How is insurance’s relationship with the consumer changing?

From telematics to communicating with clients via mobile, where are we headed?

How is insurance’s relationship with the consumer changing?


By Lucy Hook

The so-called digital revolution means that the world is now less pen and paper, and more Wi-Fi and smartphone.

But how have these developments changed the way insurers and brokers interact with clients and provide services?

“Consumers expect personalization in their communication,” George Wright, CEO of Smart Communications, told Insurance Business.

What that means is that communication needs to be relevant, timely, and convenient, and that increasingly means using new methods such as email, mobile and even Facebook Messenger.

“Those channels have changed so much, really in the last couple of years,” Wright explained, pointing to the difference between how millennials want to communicate versus how baby boomers want to interact.

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Smart Communications, which helps many insurers manage their customer communications, focuses on the use of multiple channels, but Wright explained that mobile and interactive solutions are leading the way.

And it’s not just consumers that are pushing for mobile – Applied Mobile, a purpose-built app for brokers, recently revealed that its usage has soared by 162% year-over-year, suggesting that brokers themselves are going digital.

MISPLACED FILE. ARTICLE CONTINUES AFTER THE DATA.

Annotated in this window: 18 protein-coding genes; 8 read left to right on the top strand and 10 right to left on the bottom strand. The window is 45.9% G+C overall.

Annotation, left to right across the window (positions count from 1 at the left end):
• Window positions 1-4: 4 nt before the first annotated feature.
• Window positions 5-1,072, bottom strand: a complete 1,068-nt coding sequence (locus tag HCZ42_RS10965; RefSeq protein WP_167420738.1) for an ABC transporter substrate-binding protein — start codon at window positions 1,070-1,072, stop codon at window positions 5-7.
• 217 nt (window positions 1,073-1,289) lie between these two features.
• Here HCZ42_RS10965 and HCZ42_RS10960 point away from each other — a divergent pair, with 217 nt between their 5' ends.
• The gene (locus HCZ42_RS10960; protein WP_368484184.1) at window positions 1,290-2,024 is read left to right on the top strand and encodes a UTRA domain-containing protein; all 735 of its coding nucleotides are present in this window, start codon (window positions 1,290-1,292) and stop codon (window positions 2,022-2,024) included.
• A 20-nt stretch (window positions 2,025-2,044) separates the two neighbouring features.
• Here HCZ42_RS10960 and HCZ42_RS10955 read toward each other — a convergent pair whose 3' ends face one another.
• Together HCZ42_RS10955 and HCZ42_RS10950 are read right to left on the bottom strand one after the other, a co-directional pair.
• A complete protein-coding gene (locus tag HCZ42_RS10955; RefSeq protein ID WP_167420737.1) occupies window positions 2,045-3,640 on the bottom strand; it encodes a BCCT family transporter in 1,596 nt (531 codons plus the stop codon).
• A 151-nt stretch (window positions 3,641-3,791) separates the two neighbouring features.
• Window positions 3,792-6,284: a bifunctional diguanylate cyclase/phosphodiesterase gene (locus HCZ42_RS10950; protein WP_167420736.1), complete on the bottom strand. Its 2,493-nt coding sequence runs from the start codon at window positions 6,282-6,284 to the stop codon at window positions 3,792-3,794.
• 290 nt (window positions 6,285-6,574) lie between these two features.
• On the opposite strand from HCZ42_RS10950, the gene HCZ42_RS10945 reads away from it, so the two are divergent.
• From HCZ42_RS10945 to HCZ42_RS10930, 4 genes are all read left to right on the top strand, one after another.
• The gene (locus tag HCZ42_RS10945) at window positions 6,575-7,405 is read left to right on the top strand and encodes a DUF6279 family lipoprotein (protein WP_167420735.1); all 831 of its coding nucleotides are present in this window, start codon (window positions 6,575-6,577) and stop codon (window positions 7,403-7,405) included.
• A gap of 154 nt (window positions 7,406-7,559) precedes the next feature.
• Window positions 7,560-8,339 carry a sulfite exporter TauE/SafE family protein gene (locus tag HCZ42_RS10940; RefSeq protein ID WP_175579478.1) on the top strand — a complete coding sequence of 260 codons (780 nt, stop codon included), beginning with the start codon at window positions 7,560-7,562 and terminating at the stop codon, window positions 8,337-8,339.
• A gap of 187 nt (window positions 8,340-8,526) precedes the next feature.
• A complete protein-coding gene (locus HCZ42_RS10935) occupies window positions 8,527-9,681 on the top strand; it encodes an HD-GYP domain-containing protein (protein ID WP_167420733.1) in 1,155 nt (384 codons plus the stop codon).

Telematics and connected devices are also changing the relationship between insurance and the consumer.

“I think when you look at the space, especially in P&C and auto, we’ve seen a real kick up in that greater telematics use,” Wright commented, with schemes such as pay-to-drive or pay-how-you-drive being prime examples.

The telematics space will “greatly affect” the P&C automotive industry, according to Wright, and while some of the smaller players are moving quickly, larger players are starting to pay attention too.

As the ‘sharing-economy’ leads to changes in consumer behaviour, such as people opting for car-shares rather than owning their own vehicle, new insurance models mean the industry can adapt to customer demands.

“You either disrupt yourself or you will be disrupted,” Wright added. “Insurers are looking at technology to basically disrupt themselves, and bring these new use cases, like pay-as-you-drive, etc., as an option.”

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